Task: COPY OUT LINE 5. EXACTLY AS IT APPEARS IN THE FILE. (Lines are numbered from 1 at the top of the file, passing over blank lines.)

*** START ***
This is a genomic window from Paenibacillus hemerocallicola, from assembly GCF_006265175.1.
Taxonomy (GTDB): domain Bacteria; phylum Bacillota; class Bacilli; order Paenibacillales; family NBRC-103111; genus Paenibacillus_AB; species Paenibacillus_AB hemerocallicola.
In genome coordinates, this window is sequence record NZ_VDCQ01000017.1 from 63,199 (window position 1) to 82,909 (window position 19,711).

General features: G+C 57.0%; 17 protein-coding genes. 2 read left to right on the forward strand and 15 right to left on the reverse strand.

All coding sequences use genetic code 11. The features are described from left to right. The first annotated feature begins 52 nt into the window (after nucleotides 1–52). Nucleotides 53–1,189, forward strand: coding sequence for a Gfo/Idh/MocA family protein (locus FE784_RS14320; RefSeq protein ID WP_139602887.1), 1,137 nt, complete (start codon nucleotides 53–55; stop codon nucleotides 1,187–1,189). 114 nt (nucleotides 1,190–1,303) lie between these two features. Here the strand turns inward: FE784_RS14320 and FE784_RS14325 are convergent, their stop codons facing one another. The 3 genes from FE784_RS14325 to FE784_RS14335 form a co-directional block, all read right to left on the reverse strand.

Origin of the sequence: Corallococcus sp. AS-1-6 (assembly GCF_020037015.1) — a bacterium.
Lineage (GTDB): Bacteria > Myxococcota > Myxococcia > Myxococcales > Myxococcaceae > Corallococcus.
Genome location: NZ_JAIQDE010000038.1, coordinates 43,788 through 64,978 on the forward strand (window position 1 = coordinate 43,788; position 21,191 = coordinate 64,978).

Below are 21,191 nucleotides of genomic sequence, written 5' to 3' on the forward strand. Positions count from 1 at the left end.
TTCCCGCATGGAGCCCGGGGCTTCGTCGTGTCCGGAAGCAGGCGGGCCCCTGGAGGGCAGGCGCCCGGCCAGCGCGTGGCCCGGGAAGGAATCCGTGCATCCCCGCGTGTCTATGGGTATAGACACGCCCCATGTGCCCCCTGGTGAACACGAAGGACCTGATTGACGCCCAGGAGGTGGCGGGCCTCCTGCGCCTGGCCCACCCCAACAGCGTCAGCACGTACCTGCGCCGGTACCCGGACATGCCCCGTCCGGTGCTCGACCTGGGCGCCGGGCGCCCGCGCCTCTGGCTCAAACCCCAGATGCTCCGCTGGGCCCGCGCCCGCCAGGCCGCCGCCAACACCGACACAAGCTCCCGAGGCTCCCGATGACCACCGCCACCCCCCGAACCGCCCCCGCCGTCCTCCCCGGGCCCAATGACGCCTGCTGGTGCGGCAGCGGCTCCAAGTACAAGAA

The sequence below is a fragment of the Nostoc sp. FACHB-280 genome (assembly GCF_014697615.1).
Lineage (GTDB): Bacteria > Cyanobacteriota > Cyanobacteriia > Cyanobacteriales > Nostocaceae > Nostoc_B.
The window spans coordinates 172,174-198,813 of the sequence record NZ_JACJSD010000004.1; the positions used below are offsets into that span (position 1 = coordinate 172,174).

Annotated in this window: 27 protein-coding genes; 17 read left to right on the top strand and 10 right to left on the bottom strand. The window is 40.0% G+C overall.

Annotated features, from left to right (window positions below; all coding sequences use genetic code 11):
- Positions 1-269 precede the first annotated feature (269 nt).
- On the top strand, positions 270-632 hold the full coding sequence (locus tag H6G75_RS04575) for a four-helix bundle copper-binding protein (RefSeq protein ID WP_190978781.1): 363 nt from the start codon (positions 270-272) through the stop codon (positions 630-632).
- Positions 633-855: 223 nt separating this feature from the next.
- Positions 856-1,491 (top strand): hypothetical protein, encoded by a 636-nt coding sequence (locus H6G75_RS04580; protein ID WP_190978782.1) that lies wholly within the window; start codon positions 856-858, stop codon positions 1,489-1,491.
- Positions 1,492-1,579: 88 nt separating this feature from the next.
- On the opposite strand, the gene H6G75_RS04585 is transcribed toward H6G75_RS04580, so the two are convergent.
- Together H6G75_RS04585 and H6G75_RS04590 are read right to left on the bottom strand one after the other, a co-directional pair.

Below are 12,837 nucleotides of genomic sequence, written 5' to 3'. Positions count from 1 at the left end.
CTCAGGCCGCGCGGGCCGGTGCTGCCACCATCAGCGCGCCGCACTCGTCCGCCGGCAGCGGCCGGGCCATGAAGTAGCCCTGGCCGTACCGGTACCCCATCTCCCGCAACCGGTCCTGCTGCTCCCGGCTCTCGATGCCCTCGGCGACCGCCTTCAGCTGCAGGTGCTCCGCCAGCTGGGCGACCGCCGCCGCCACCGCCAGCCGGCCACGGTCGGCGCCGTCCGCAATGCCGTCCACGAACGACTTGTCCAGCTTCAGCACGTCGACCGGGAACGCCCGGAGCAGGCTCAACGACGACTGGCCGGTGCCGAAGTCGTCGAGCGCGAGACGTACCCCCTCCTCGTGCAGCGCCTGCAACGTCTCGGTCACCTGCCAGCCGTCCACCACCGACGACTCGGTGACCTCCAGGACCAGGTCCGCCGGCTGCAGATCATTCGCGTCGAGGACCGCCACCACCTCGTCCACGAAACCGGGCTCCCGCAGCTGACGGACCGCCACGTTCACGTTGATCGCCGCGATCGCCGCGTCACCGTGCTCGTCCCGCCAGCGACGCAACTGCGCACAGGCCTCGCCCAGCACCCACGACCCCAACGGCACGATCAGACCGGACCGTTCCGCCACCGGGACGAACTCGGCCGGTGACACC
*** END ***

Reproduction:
All coding sequences use genetic code 11. The features are described from left to right. The first annotated feature begins 52 nt into the window (after nucleotides 1–52). Nucleotides 53–1,189, forward strand: coding sequence for a Gfo/Idh/MocA family protein (locus FE784_RS14320; RefSeq protein ID WP_139602887.1), 1,137 nt, complete (start codon nucleotides 53–55; stop codon nucleotides 1,187–1,189). 114 nt (nucleotides 1,190–1,303) lie between these two features. Here the strand turns inward: FE784_RS14320 and FE784_RS14325 are convergent, their stop codons facing one another. The 3 genes from FE784_RS14325 to FE784_RS14335 form a co-directional block, all read right to left on the reverse strand.